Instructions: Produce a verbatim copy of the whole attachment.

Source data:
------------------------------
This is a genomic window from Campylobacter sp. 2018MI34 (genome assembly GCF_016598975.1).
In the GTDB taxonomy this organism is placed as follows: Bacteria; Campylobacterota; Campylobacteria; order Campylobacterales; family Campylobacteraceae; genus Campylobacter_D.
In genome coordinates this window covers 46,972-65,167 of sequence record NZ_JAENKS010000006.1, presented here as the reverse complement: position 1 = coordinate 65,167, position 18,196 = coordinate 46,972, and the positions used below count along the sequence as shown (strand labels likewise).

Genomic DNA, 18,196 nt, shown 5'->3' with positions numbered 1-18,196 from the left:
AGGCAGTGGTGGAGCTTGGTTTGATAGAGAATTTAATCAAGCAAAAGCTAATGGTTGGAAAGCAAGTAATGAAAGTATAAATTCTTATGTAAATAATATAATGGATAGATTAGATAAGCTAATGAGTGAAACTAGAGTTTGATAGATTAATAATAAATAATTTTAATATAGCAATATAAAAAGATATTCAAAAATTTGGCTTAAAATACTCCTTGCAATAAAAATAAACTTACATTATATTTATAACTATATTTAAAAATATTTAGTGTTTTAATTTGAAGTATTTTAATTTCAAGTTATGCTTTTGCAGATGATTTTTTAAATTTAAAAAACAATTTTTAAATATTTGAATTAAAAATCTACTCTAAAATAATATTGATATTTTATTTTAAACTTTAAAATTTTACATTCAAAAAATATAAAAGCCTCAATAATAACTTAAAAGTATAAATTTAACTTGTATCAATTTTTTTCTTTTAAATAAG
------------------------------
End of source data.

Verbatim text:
This is a genomic window from Campylobacter sp. 2018MI34 (genome assembly GCF_016598975.1).
In the GTDB taxonomy this organism is placed as follows: Bacteria; Campylobacterota; Campylobacteria; order Campylobacterales; family Campylobacteraceae; genus Campylobacter_D.
In genome coordinates this window covers 46,972-65,167 of sequence record NZ_JAENKS010000006.1, presented here as the reverse complement: position 1 = coordinate 65,167, position 18,196 = coordinate 46,972, and the positions used below count along the sequence as shown (strand labels likewise).

Genomic DNA, 18,196 nt, shown 5'->3' with positions numbered 1-18,196 from the left:
AGGCAGTGGTGGAGCTTGGTTTGATAGAGAATTTAATCAAGCAAAAGCTAATGGTTGGAAAGCAAGTAATGAAAGTATAAATTCTTATGTAAATAATATAATGGATAGATTAGATAAGCTAATGAGTGAAACTAGAGTTTGATAGATTAATAATAAATAATTTTAATATAGCAATATAAAAAGATATTCAAAAATTTGGCTTAAAATACTCCTTGCAATAAAAATAAACTTACATTATATTTATAACTATATTTAAAAATATTTAGTGTTTTAATTTGAAGTATTTTAATTTCAAGTTATGCTTTTGCAGATGATTTTTTAAATTTAAAAAACAATTTTTAAATATTTGAATTAAAAATCTACTCTAAAATAATATTGATATTTTATTTTAAACTTTAAAATTTTACATTCAAAAAATATAAAAGCCTCAATAATAACTTAAAAGTATAAATTTAACTTGTATCAATTTTTTTCTTTTAAATAAG